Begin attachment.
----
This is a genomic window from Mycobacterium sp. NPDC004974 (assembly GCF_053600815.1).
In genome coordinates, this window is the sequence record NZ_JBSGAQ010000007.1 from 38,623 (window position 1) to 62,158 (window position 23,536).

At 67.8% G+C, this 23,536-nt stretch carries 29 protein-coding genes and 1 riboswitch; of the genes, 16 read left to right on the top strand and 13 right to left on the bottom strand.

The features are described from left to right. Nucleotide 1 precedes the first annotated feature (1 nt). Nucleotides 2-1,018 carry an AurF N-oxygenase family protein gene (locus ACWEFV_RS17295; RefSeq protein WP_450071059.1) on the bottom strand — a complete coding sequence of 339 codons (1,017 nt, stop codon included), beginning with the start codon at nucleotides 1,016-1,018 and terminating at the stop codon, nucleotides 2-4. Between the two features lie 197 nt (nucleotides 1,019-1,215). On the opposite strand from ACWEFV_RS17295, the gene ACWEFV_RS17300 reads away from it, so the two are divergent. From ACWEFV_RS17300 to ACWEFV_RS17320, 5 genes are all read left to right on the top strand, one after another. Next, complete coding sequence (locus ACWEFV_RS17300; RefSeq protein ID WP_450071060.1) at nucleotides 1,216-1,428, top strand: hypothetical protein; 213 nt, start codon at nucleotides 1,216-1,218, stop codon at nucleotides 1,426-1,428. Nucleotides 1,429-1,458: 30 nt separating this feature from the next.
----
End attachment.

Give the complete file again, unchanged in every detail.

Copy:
This is a genomic window from Mycobacterium sp. NPDC004974 (assembly GCF_053600815.1).
In genome coordinates, this window is the sequence record NZ_JBSGAQ010000007.1 from 38,623 (window position 1) to 62,158 (window position 23,536).

At 67.8% G+C, this 23,536-nt stretch carries 29 protein-coding genes and 1 riboswitch; of the genes, 16 read left to right on the top strand and 13 right to left on the bottom strand.

The features are described from left to right. Nucleotide 1 precedes the first annotated feature (1 nt). Nucleotides 2-1,018 carry an AurF N-oxygenase family protein gene (locus ACWEFV_RS17295; RefSeq protein WP_450071059.1) on the bottom strand — a complete coding sequence of 339 codons (1,017 nt, stop codon included), beginning with the start codon at nucleotides 1,016-1,018 and terminating at the stop codon, nucleotides 2-4. Between the two features lie 197 nt (nucleotides 1,019-1,215). On the opposite strand from ACWEFV_RS17295, the gene ACWEFV_RS17300 reads away from it, so the two are divergent. From ACWEFV_RS17300 to ACWEFV_RS17320, 5 genes are all read left to right on the top strand, one after another. Next, complete coding sequence (locus ACWEFV_RS17300; RefSeq protein ID WP_450071060.1) at nucleotides 1,216-1,428, top strand: hypothetical protein; 213 nt, start codon at nucleotides 1,216-1,218, stop codon at nucleotides 1,426-1,428. Nucleotides 1,429-1,458: 30 nt separating this feature from the next.